His death sentence was commuted to eight years of hard labor in a Siberian work camp, though in the end served only four years. He lived in crowded, filthy barracks, and told his brother that he felt like he was “shut up in a coffin” during that time. He wrote about his prison experiences in The House of the Dead (1862).
The story of Dostoyevsky’s last-minute reprieve was a story that American writer Raymond Carver loved to retell, said Carver’s friend Tobias Wolff. Wolff said, “I always had the sense he was talking about himself, too. … He had been there himself … had come very close to suffering not only physical death but also moral and spiritual annihilation.” Raymond Carver even wrote a screenplay, along with Tess Gallagher, about the life of Dostoyevsky, and his screenplay centered on the moment when Dostoyevsky was pardoned in front of the firing squad and granted his life.
Dostoyevsky lived for more than three decades after the day he appeared in front of his executioners, writing novels Crime and Punishment (1866), The Idiot (1868), The Possessed (1872), and The Brothers Karamazov (1880).
In The House of the Dead (1862) he wrote,”The degree of civilization in a society can be judged by entering its prisons.”
It was on this day in 1907 that Oklahoma joined the Union, becoming the 46th state. It’s one of the top natural gas-producing states in the U.S. There are 25 Native American languages that are spoken in Oklahoma, which is more than any other state in America. It’s one of most tornado-prone areas of the world, averaging more than 50 tornadoes a year. And it’s the setting for the opening of John Steinbeck’s The Grapes of Wrath.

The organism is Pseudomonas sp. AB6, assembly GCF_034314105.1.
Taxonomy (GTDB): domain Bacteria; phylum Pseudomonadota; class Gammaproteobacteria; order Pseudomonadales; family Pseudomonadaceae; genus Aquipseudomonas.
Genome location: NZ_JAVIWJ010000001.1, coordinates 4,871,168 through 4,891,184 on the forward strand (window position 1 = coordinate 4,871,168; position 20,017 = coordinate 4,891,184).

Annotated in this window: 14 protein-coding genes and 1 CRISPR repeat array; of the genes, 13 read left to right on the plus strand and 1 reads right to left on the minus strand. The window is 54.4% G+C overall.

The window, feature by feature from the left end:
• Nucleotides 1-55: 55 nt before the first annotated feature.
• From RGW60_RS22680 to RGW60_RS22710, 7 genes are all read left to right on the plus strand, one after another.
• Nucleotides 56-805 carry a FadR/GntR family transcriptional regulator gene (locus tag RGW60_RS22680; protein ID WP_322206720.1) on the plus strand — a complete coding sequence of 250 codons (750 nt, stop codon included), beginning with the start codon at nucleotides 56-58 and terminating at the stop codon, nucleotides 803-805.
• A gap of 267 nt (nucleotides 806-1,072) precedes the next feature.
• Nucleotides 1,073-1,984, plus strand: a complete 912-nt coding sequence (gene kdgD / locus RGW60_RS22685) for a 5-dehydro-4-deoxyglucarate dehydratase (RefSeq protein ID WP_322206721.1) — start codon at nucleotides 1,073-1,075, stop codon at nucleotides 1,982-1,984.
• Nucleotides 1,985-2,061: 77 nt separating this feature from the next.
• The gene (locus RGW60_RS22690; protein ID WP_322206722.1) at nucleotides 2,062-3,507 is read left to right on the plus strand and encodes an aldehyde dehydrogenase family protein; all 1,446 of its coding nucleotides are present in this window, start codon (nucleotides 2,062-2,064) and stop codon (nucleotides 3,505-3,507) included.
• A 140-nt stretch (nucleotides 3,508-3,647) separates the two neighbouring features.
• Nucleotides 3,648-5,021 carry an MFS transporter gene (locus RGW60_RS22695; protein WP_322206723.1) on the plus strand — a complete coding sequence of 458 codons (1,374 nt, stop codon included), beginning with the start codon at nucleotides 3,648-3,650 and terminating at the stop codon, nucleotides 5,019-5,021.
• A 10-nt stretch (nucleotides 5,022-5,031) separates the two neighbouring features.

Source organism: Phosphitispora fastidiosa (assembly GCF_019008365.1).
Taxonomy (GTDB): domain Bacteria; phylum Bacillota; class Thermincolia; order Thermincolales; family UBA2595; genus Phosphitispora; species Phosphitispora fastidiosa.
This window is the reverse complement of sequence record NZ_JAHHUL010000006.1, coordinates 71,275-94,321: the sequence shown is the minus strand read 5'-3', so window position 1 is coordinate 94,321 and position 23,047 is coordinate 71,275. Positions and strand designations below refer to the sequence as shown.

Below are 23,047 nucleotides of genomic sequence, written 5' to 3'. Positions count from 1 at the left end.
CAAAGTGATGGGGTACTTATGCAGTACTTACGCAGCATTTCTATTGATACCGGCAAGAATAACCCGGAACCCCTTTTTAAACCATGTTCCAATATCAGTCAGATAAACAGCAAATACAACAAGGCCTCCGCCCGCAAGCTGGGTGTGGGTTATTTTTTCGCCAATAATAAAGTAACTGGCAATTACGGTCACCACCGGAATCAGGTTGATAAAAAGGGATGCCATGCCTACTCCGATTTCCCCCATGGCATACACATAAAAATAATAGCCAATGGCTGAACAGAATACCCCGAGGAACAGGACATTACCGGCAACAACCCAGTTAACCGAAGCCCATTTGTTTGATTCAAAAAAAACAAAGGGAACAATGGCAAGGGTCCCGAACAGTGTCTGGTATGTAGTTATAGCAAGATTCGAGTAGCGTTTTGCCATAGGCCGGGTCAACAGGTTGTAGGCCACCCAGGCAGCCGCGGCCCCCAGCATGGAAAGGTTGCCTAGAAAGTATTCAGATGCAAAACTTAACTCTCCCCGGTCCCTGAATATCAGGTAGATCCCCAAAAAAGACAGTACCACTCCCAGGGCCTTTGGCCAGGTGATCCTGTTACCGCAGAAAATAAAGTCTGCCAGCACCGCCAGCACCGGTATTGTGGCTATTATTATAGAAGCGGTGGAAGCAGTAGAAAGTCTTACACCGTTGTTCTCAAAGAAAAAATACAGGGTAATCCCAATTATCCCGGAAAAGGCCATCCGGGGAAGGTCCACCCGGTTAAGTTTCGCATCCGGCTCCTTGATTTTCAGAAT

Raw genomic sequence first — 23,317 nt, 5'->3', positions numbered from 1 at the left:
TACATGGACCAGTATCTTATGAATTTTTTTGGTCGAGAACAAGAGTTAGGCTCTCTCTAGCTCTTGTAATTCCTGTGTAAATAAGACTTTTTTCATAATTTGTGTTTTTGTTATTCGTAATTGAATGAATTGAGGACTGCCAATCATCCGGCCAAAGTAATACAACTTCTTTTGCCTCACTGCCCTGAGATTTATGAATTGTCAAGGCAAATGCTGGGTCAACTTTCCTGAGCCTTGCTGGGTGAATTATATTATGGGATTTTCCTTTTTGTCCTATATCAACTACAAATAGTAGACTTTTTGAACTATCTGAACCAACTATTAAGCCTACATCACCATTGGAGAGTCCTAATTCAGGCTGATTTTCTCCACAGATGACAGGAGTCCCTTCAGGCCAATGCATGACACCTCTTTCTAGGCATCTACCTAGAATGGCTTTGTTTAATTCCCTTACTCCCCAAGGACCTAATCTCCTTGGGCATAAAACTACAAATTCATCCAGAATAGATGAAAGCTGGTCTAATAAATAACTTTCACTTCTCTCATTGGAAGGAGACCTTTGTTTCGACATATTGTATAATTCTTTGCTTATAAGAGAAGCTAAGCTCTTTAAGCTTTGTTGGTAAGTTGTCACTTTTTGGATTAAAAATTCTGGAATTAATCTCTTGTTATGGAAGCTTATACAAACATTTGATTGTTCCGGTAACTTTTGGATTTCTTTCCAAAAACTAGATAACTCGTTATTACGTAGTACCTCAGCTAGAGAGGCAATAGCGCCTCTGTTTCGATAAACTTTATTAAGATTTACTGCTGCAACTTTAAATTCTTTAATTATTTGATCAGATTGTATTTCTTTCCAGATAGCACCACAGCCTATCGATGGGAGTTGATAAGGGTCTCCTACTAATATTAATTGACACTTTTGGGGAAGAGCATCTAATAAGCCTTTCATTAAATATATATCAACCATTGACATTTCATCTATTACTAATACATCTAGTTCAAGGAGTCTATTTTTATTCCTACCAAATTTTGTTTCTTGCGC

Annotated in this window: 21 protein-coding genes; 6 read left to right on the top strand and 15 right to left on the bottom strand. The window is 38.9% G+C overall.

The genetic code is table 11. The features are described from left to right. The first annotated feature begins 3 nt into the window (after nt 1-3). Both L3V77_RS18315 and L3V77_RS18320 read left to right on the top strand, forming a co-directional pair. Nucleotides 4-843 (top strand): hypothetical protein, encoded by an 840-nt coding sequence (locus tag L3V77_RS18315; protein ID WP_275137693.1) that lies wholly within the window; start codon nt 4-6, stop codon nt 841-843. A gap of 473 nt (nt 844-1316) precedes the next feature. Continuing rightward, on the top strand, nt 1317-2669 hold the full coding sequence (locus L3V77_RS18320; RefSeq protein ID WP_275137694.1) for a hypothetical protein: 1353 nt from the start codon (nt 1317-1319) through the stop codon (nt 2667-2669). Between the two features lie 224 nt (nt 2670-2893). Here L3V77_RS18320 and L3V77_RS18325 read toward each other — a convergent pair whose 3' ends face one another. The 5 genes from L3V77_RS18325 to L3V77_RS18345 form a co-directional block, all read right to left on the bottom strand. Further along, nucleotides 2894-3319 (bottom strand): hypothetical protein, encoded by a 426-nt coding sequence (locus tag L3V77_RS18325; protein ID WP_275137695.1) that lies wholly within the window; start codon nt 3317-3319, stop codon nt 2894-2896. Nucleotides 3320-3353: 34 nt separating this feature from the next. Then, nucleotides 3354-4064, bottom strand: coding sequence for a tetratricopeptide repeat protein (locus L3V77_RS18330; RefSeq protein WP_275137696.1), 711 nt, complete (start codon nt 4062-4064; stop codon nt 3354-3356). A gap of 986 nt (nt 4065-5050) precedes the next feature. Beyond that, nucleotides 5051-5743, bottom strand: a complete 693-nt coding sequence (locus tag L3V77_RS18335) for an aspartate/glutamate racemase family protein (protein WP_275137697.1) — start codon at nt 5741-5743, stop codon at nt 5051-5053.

It’s the birthday of the playwright Paula Vogel (books by this author), born in Washington, D.C. (1951). She’s the author of many plays, including The Baltimore Waltz (1992) and How I Learned to Drive (1997), which won the Pulitzer Prize for drama.
It’s the birthday of the playwright George Kaufman, (books by this author) born in Pittsburgh, Pennsylvania (1889). He was a humorist and a collaborator on many satirical plays, including Animal Crackers (1928), Strike Up the Band (1927), and You Can’t Take It with You (1936). He was also known as one of the fiercest drama critics of his day. Once, while viewing a play he didn’t like, he poked the woman sitting in front of him and said, “Madam, would you mind putting on your hat?” And he was once asked by a press agent how to get a new actress coverage by the major newspapers, and he responded, “Shoot her.”
It’s the birthday of Jean Fritz, (books by this author) author of books for young readers, born in Hankow, China (1915), the only child of American missionaries. She’s written a number of historical novels and biographies related to American history, including Where Do You Think You’re Going, Christopher Columbus? (1980), Can’t You Make Them Behave, King George? (1977), And Then What Happened, Paul Revere? (1973), Why Don’t You Get a Horse, Sam Adams? (1974), What’s the Big Idea, Ben Franklin? (1976), and Will You Sign Here, John Hancock? (1976). And Then What Happened, Paul Revere? was named a New York Times Outstanding Book of the Year.
Her autobiography, Homesick, My Own Story (1982), won a Newbery Honor Book Award and a National Book Award. It’s based on the journals she kept while growing up in Hankow.
Be well, do good work, and keep in touch.®